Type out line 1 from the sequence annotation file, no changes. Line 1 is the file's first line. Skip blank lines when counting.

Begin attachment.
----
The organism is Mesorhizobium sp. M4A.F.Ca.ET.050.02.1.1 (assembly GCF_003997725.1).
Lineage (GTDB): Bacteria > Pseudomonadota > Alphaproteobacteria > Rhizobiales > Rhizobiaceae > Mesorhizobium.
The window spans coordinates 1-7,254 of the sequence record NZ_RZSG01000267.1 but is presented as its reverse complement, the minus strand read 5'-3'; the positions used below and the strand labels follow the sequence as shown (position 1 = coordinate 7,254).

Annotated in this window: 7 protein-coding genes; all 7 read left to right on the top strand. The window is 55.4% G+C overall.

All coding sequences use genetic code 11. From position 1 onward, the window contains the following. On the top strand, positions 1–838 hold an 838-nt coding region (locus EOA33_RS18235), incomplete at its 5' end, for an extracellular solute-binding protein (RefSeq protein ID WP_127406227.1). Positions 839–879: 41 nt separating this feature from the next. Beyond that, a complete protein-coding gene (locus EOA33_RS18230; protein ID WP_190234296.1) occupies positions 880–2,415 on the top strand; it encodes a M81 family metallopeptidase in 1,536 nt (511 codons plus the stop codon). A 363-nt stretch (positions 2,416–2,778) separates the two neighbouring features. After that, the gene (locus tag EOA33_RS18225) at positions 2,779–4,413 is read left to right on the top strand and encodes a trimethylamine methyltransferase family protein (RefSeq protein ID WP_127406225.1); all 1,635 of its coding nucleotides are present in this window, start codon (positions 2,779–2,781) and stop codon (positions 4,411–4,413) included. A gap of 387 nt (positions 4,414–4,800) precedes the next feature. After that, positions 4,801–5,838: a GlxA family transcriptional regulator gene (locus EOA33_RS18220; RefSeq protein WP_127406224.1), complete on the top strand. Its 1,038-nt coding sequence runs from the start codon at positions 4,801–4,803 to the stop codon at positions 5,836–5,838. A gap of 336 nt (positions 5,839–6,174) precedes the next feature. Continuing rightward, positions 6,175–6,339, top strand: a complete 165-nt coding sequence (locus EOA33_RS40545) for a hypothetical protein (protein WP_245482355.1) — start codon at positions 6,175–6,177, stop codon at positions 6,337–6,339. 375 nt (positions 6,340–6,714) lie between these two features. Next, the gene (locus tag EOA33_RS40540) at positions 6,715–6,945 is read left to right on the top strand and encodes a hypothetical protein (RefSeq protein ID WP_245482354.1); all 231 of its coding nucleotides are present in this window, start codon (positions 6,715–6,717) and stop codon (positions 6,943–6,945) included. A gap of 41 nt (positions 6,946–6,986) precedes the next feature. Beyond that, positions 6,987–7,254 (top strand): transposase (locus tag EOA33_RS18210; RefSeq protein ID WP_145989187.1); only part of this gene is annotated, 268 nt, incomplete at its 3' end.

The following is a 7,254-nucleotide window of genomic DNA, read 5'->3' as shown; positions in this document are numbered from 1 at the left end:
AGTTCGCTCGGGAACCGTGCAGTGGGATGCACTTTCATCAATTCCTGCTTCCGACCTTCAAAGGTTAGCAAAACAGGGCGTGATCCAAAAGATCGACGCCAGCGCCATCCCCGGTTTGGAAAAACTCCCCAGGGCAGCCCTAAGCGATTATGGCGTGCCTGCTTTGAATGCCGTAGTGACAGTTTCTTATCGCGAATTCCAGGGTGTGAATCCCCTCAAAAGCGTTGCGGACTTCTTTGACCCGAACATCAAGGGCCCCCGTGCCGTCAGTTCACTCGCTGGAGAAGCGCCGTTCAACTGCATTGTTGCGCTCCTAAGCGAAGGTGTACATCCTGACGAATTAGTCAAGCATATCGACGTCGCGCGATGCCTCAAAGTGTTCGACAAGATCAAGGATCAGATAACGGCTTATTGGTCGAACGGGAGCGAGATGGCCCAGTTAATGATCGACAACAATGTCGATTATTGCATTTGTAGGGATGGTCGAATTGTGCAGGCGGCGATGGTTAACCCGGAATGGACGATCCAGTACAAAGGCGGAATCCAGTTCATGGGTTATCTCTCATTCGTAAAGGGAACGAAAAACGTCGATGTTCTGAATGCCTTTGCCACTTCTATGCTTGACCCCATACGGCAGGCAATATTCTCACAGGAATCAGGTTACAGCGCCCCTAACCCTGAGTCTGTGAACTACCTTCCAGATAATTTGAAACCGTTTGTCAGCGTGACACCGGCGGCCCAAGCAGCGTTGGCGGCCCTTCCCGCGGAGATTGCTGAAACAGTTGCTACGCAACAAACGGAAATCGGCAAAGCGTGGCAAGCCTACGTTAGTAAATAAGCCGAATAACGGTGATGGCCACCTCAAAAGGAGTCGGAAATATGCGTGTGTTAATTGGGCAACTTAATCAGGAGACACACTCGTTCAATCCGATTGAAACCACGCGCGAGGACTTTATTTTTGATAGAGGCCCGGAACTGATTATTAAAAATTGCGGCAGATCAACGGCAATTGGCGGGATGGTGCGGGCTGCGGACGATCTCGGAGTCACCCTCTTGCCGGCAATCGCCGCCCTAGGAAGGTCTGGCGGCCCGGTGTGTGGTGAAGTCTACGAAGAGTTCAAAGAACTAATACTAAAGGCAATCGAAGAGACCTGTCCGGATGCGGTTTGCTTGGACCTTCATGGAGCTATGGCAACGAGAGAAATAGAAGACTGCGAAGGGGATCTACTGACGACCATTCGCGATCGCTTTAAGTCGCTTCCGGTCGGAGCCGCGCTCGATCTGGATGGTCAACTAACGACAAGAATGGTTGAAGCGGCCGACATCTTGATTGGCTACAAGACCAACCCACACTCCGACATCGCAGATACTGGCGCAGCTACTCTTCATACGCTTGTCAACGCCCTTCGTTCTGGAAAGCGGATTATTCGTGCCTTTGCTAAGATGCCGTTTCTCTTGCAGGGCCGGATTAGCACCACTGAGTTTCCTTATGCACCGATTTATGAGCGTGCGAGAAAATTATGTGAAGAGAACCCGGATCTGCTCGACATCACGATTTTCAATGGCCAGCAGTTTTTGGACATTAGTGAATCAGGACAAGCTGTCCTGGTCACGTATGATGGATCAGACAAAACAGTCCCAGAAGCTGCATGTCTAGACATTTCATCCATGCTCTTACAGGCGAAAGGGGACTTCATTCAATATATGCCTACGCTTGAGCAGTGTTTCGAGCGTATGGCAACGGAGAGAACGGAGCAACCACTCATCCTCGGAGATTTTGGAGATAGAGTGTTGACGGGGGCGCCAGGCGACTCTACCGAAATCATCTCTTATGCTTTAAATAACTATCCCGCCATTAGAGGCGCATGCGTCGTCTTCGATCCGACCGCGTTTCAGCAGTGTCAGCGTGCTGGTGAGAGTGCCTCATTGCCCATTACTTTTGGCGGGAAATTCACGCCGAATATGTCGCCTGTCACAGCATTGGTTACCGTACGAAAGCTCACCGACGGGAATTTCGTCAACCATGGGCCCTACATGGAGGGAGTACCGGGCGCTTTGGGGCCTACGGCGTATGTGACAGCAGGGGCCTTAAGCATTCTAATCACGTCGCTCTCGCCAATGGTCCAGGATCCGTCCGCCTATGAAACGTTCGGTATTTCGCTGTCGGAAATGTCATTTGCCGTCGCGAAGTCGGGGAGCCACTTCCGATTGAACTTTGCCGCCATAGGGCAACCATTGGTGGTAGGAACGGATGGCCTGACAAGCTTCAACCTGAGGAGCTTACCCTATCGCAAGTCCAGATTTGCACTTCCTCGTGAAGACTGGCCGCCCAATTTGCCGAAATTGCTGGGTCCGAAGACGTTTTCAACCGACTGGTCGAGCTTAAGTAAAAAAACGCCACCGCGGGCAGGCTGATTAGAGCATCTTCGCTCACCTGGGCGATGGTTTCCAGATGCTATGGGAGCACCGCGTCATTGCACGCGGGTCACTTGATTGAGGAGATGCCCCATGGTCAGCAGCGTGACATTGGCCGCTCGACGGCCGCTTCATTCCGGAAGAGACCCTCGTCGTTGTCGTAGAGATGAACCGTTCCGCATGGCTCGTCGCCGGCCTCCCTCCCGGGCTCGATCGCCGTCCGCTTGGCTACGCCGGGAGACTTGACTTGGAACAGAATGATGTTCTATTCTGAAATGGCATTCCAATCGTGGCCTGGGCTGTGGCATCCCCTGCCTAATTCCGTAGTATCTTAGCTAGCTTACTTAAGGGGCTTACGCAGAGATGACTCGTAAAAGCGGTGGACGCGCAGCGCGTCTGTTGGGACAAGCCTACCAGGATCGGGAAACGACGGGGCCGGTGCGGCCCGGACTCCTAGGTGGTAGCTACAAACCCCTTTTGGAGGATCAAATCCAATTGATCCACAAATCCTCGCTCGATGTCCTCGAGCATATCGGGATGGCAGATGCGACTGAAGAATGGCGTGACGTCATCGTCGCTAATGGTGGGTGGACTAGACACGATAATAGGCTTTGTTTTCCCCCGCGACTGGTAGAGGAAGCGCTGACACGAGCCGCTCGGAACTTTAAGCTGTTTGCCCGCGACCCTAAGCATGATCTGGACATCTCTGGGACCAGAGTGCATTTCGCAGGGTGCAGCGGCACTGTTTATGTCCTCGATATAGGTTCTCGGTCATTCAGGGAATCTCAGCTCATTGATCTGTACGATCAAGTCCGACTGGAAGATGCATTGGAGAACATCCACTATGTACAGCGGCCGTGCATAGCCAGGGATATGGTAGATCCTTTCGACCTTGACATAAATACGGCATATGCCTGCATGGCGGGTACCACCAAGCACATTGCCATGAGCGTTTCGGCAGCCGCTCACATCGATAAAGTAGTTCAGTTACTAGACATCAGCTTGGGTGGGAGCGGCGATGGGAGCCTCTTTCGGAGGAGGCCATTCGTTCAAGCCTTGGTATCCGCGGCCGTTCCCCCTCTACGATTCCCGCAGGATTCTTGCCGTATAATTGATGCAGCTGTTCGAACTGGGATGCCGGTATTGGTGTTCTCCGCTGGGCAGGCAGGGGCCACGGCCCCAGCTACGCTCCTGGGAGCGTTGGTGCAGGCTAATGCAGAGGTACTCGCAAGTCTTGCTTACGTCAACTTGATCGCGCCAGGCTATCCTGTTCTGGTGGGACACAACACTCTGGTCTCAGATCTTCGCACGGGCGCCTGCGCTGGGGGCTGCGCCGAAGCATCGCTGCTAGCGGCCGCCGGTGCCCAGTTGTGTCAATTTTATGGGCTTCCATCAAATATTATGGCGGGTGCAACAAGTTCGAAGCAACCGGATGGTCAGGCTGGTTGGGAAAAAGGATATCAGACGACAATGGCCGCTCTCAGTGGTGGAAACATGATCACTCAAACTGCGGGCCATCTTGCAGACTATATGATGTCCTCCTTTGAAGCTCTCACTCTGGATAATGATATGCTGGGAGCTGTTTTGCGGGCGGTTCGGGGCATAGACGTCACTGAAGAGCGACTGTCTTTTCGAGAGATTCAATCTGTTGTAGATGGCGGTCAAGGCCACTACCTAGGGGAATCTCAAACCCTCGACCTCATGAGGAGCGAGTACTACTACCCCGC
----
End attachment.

The organism is Mesorhizobium sp. M4A.F.Ca.ET.050.02.1.1 (assembly GCF_003997725.1).